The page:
The Wizard Drill: Can You Meet the Wizard’s Standard?

The Wizard Drill: Can You Meet the Wizard's Standard?

It could maybe be said that Ken Hackathorn is like the wise wizard of the firearms training world, and he has a drill called the Wizard Drill. In reality, it is less of a drill and more of a test. It is meant to be shot with carry gear, as it is carried, and with duty/carry ammunition. As such, it is only a 5 round test. The Wizard Drill can also be shot with any gun that we might carry; anyway we might carry it. No excuses to not see where we land with that Ruger LCP or S&W J-frame out of a pocket holster. Few other skills tests are intended to be shot with literally anything.

The test is based on a 2.5 second PAR time. Each of the four strings of fire has the same 2.5 second PAR. The drill calls for an IDPA target, scored as the target normally would be with points down. Shooters are allowed 2 points down out of the entire test. Any headshots completely missed or PAR times blown, and it is considered a failure. With a full-size gun, going zero points down is a good goal, and not super difficult. With smaller guns that tend to be a bit harder to shoot, the 2 point wiggle room will likely be welcome. Whether the drill is shot clean, or with 2 points down, it would still be considered a pass as long as the PAR times are met.

Shooting the Test

I shot the test with a Sig P250c out of a Dark Star Gear Orion AIWB holster, concealed under a fleece pullover. There was not any prep before shooting the test other than setting up the target. I came to the range wearing the P250, stuffed with 124gr +p Gold Dots, and that is what I shot the drill with. The most challenging string of fire for me has been the first string of fire. This highlights shortcomings in my own practice. I spend a fair amount of time in dry fire, working the two-handed draw and getting two hands on the gun. I rarely, if ever, practice strong hand only draws and shooting. Especially not at speed. The five-yard string, even though it is a smaller 4″ target, is probably the easiest. The 7-yard and 10-yard strings are about the same difficulty wise.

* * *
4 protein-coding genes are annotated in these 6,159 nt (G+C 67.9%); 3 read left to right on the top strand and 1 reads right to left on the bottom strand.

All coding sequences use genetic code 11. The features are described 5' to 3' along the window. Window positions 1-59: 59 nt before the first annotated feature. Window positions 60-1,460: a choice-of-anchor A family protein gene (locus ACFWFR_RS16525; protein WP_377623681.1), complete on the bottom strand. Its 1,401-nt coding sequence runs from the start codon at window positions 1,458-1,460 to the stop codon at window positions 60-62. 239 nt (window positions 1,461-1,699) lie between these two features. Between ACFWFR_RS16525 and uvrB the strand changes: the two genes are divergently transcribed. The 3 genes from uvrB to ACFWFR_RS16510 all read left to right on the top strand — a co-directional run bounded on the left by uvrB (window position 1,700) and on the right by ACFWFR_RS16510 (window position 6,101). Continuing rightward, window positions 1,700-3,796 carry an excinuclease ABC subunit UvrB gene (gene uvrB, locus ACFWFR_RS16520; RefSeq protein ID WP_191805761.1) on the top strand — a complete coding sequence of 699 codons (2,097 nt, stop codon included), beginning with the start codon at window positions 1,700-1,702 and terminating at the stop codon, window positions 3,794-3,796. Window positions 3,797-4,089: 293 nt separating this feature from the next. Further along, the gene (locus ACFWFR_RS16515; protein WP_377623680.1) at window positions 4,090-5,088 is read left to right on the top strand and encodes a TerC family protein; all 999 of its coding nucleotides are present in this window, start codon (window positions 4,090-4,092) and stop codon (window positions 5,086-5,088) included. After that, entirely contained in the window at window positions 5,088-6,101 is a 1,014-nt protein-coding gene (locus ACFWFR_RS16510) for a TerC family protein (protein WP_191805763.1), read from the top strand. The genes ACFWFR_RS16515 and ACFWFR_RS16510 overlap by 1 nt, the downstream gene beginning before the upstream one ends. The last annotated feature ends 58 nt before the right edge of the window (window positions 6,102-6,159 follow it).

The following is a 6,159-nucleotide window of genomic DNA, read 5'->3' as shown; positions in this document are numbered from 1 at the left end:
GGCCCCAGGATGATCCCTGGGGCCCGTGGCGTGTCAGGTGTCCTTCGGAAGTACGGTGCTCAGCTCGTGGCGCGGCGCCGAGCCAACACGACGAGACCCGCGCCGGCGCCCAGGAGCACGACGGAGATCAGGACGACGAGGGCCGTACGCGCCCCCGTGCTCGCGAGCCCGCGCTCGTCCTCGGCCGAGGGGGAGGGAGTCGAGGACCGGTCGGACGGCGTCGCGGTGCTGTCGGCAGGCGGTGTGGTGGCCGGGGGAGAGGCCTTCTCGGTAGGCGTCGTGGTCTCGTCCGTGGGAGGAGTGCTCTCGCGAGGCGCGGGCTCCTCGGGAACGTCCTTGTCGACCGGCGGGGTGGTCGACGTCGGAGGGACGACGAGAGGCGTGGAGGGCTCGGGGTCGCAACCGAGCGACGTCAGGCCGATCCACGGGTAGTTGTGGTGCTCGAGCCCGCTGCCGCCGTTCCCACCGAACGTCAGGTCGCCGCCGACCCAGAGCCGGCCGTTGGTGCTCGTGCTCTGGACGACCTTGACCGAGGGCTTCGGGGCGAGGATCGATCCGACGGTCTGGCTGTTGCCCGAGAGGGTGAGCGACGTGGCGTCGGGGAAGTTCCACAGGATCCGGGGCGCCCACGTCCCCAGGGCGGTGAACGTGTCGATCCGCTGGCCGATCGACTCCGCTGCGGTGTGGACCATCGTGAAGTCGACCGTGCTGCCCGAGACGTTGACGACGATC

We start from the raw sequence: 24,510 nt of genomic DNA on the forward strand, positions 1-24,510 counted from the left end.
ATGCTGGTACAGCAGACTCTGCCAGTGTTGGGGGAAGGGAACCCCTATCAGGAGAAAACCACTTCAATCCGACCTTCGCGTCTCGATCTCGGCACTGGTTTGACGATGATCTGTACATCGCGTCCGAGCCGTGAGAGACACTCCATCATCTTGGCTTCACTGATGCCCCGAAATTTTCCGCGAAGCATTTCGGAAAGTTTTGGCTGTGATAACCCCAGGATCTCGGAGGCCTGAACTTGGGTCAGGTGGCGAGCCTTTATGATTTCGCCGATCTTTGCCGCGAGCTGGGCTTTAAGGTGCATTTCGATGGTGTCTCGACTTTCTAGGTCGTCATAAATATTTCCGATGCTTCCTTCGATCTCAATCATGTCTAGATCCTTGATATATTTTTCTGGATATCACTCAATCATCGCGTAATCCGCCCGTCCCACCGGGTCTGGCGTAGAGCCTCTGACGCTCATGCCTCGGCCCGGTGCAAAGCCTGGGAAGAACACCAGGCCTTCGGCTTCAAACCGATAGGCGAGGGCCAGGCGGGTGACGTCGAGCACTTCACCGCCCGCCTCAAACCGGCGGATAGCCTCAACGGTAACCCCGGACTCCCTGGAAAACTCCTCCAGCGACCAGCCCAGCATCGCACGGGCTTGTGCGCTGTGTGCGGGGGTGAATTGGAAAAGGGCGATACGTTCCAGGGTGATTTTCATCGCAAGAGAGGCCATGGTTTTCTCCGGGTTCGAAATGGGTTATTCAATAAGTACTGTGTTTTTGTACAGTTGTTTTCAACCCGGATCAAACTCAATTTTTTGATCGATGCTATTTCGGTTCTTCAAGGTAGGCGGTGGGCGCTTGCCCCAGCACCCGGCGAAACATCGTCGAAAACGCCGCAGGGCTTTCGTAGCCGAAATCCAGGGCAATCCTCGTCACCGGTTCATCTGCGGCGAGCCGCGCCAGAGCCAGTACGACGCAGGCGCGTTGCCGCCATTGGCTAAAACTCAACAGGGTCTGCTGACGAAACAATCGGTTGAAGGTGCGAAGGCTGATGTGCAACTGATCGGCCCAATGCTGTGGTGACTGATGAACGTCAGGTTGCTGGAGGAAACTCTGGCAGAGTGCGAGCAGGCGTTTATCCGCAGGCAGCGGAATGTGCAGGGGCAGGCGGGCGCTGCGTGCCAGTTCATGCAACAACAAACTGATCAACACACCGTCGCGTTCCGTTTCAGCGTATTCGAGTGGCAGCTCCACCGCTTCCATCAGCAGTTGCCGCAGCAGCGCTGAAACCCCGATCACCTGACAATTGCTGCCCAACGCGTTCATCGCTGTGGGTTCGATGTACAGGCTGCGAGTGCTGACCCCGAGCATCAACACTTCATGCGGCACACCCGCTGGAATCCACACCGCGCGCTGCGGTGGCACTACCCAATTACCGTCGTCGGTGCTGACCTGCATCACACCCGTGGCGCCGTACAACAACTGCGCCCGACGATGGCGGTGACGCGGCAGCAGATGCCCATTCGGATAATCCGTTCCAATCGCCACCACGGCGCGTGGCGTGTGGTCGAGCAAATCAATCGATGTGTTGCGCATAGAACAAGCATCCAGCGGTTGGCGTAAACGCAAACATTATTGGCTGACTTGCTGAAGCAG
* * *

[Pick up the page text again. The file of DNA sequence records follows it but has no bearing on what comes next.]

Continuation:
The Drill’s One Weakness

Shooting the drill cold, it is a good barometer of acceptable skill, which is the intended purpose, but it doesn’t have much value as a performance tracking metric. Since the Wizard Drill is set up with a simple pass/fail scoring system, it is very limited as a tracking tool since it does not indicate level of performance other than as pass or fail. If someone is at the point that they can easily pass the Wizard Drill, a change to the scoring method can make the drill more useful as a performance tracking tool that can grow with the shooter. Scoring could either be tracked as total time plus penalties (like the IDPA 5×5 Classifier) or as “points per second” (USPSA style scoring). Either system would work to give a scoring system that would allow tracking performance beyond just passing.

Final Thoughts

The Wizard Drill is a quick and dirty go/no-go assessment of one’s skill level with whatever gun they choose to carry, however they choose to carry it. While it seems really simple, and the PAR time might be considered a bit generous by some people, this is not the easiest standard in the world, especially with sub-optimal handguns (i.e., pocket guns, sub-compacts, et al.). For its intended use, it is an easy-to-shoot test with a low resource requirement. If someone needs it to grow with them, a little tweak to the scoring adds the ability for the test to track performance and continue to challenge the shooter. Give it a try and let us know how you do in the comments.

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Nate spends his days trying to find ways to afford more ammo. Nate is a performance driven shooter with over 400 hours of formal firearms instruction, dabbles in local handgun matches, and teaches the occasional shotgun class.
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